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The Canucks‘ problems are clear: Kings captain Dustin Brown has matched the entire Vancouver roster by scoring four goals in the series, and Los Angeles goalie Jonathan Quick has stopped 111 of the Canucks‘ 115 shots _ far too many from harmless positions outside the Kings’ sturdy defense.

“We’re doing all the things we need to do on defense consistently,” Quick said. “If we stick to our game and keep it simple, that’s how you compete with a team with that much talent.”

Vancouver hasn’t even been able to capitalize on its usually impressive power play, going 0 for 14 in the first three games. Much of that ineptitude must be related to Daniel Sedin, who had 10 goals and 15 assists on the power play in the regular season, but key defenseman Alex Edler also has played poorly in the series.

There’s more: Ryan Kesler hasn’t scored a goal in 15 games, David Booth has one goal in 14 games, and playmaker Henrik Sedin has one goal in 24 games.

“Pucks haven’t been going in lately, and it’s been hard to score,” said Booth, who hasn’t scored in the first three playoff games of his career. “It’s intense, though. It’s been really exciting, so much fun to play (in the postseason).”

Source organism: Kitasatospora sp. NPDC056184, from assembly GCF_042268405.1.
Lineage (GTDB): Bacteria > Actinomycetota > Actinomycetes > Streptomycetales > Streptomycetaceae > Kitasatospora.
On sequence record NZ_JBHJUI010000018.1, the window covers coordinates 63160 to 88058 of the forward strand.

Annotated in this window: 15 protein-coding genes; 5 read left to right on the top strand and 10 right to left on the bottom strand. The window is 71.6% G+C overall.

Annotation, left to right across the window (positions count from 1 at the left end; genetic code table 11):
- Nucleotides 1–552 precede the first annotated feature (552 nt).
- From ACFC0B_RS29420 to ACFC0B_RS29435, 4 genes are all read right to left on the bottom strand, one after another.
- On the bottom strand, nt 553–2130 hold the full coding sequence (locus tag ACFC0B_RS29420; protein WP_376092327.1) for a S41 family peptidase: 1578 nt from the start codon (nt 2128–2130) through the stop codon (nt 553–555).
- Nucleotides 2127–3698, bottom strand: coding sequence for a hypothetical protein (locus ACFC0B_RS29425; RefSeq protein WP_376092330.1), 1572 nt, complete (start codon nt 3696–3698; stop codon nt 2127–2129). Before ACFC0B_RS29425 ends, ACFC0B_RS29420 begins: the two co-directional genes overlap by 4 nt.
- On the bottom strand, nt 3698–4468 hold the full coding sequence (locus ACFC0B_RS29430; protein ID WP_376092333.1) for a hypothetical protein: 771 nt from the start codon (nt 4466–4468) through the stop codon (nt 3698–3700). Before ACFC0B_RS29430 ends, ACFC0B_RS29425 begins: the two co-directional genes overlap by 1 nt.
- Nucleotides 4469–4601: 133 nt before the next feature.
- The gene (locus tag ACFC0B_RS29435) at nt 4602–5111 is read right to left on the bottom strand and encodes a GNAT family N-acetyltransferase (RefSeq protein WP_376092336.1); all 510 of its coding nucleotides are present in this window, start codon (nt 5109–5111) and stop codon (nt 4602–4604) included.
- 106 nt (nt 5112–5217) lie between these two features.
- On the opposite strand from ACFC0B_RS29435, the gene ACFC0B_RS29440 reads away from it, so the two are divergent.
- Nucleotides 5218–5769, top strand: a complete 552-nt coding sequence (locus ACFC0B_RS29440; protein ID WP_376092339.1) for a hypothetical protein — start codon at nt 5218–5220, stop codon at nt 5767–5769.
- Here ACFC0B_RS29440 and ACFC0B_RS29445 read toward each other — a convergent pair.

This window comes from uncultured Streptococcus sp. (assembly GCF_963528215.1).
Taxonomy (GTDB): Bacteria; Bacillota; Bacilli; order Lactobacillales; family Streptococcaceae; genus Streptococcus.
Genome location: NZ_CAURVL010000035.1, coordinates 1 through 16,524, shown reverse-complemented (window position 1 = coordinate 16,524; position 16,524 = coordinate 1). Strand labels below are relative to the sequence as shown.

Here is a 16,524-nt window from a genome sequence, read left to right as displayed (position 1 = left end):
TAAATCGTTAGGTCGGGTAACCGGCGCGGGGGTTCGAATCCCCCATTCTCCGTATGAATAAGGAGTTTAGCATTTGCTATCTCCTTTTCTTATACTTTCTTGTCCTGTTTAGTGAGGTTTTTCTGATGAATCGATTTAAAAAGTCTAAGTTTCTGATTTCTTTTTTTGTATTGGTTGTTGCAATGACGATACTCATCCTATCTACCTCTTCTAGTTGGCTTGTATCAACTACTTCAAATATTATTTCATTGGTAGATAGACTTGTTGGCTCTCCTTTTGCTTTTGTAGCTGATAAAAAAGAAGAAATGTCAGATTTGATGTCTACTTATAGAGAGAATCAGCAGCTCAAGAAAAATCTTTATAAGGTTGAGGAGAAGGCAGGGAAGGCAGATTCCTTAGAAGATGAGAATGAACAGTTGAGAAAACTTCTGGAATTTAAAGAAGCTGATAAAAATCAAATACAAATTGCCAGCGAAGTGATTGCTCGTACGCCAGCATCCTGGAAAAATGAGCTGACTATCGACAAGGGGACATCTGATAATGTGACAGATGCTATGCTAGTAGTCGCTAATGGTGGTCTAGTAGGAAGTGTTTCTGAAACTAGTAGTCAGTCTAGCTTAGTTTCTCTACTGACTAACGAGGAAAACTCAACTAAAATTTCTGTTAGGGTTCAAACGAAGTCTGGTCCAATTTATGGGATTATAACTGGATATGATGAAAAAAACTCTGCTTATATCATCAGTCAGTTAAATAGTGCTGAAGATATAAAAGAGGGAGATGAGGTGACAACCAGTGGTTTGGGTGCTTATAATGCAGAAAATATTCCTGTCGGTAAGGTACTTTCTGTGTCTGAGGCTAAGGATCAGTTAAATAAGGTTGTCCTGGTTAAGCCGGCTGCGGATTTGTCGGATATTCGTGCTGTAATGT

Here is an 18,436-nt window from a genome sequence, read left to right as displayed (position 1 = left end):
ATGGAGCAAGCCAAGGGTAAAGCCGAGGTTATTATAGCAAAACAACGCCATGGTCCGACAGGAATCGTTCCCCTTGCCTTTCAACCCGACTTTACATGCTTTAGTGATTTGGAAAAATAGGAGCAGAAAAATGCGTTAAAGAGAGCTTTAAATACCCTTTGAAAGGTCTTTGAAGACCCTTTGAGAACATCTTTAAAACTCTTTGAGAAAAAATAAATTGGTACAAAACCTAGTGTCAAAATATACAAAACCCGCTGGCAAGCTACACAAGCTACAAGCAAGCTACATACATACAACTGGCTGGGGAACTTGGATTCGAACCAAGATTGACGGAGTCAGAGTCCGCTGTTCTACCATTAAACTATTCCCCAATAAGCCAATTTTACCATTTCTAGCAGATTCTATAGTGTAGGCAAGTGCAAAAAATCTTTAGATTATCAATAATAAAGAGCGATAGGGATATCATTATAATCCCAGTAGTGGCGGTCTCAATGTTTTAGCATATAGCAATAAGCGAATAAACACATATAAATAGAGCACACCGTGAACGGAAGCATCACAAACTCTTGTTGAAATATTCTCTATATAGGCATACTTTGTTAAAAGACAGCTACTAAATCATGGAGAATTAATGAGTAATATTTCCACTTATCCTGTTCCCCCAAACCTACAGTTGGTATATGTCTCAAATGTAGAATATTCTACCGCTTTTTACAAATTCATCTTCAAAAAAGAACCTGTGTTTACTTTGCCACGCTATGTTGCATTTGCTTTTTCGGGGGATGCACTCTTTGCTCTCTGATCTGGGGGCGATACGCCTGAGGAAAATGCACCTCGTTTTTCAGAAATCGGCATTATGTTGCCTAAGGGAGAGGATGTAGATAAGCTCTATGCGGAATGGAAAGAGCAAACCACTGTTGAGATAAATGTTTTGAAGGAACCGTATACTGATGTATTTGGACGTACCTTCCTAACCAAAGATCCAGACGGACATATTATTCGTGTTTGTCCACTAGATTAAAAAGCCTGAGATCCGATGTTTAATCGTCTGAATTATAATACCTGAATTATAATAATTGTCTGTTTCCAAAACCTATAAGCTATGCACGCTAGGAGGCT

While the Canucks hope Daniel Sedin returns, the Kings also could get some depth reinforcements. Brad Richardson, a back-line forward who hasn’t played since undergoing an appendectomy eight days earlier, was cleared to play Tuesday.

Kings coach Darryl Sutter will put no undue pressure on his team to finish off the series in four games. Los Angeles has been impressive in the playoffs after a disappointing finish to the regular season, but Sutter realizes the differences between those efforts are minor and often ephemeral.

“I know the series is 3-0, but it honestly just as easy could have been the other way,” Sutter said.